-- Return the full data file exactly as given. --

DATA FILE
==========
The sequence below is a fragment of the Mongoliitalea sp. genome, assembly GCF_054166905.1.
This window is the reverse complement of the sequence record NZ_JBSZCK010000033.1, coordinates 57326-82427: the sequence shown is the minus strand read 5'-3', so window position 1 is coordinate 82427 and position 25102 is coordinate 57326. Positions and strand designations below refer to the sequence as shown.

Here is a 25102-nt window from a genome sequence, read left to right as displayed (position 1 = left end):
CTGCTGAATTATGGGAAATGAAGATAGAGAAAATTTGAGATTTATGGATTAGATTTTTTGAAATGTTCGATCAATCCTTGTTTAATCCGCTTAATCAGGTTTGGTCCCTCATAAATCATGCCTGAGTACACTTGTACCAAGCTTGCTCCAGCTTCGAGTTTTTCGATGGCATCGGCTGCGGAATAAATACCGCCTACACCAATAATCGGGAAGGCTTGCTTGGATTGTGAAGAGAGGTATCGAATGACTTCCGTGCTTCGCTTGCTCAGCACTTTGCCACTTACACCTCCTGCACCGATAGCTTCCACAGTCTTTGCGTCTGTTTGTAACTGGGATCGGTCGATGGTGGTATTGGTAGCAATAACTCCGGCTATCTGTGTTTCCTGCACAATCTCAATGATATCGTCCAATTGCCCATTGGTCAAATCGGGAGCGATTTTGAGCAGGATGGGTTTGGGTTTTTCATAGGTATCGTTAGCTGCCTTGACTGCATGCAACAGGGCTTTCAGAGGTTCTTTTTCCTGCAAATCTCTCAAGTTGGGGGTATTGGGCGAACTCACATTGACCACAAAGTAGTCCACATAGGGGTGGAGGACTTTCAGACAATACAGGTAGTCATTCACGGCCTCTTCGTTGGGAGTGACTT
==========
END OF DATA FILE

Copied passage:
The sequence below is a fragment of the Mongoliitalea sp. genome, assembly GCF_054166905.1.
This window is the reverse complement of the sequence record NZ_JBSZCK010000033.1, coordinates 57326-82427: the sequence shown is the minus strand read 5'-3', so window position 1 is coordinate 82427 and position 25102 is coordinate 57326. Positions and strand designations below refer to the sequence as shown.

Here is a 25102-nt window from a genome sequence, read left to right as displayed (position 1 = left end):
CTGCTGAATTATGGGAAATGAAGATAGAGAAAATTTGAGATTTATGGATTAGATTTTTTGAAATGTTCGATCAATCCTTGTTTAATCCGCTTAATCAGGTTTGGTCCCTCATAAATCATGCCTGAGTACACTTGTACCAAGCTTGCTCCAGCTTCGAGTTTTTCGATGGCATCGGCTGCGGAATAAATACCGCCTACACCAATAATCGGGAAGGCTTGCTTGGATTGTGAAGAGAGGTATCGAATGACTTCCGTGCTTCGCTTGCTCAGCACTTTGCCACTTACACCTCCTGCACCGATAGCTTCCACAGTCTTTGCGTCTGTTTGTAACTGGGATCGGTCGATGGTGGTATTGGTAGCAATAACTCCGGCTATCTGTGTTTCCTGCACAATCTCAATGATATCGTCCAATTGCCCATTGGTCAAATCGGGAGCGATTTTGAGCAGGATGGGTTTGGGTTTTTCATAGGTATCGTTAGCTGCCTTGACTGCATGCAACAGGGCTTTCAGAGGTTCTTTTTCCTGCAAATCTCTCAAGTTGGGGGTATTGGGCGAACTCACATTGACCACAAAGTAGTCCACATAGGGGTGGAGGACTTTCAGACAATACAGGTAGTCATTCACGGCCTCTTCGTTGGGAGTGACTT